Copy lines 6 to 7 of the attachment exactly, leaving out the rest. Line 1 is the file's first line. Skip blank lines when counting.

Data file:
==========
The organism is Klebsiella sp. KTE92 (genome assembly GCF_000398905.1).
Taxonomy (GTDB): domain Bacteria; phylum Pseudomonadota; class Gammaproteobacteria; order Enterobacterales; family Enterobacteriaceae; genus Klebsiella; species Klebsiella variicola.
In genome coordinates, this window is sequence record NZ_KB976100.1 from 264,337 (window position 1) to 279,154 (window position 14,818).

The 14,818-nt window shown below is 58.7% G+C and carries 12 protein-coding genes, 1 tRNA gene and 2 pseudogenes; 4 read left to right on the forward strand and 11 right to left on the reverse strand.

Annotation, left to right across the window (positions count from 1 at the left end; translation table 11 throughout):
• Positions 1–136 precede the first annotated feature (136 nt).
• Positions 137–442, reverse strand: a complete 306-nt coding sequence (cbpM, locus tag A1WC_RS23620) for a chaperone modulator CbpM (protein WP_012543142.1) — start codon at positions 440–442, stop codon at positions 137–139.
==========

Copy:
• Positions 1–136 precede the first annotated feature (136 nt).
• Positions 137–442, reverse strand: a complete 306-nt coding sequence (cbpM, locus tag A1WC_RS23620) for a chaperone modulator CbpM (protein WP_012543142.1) — start codon at positions 440–442, stop codon at positions 137–139.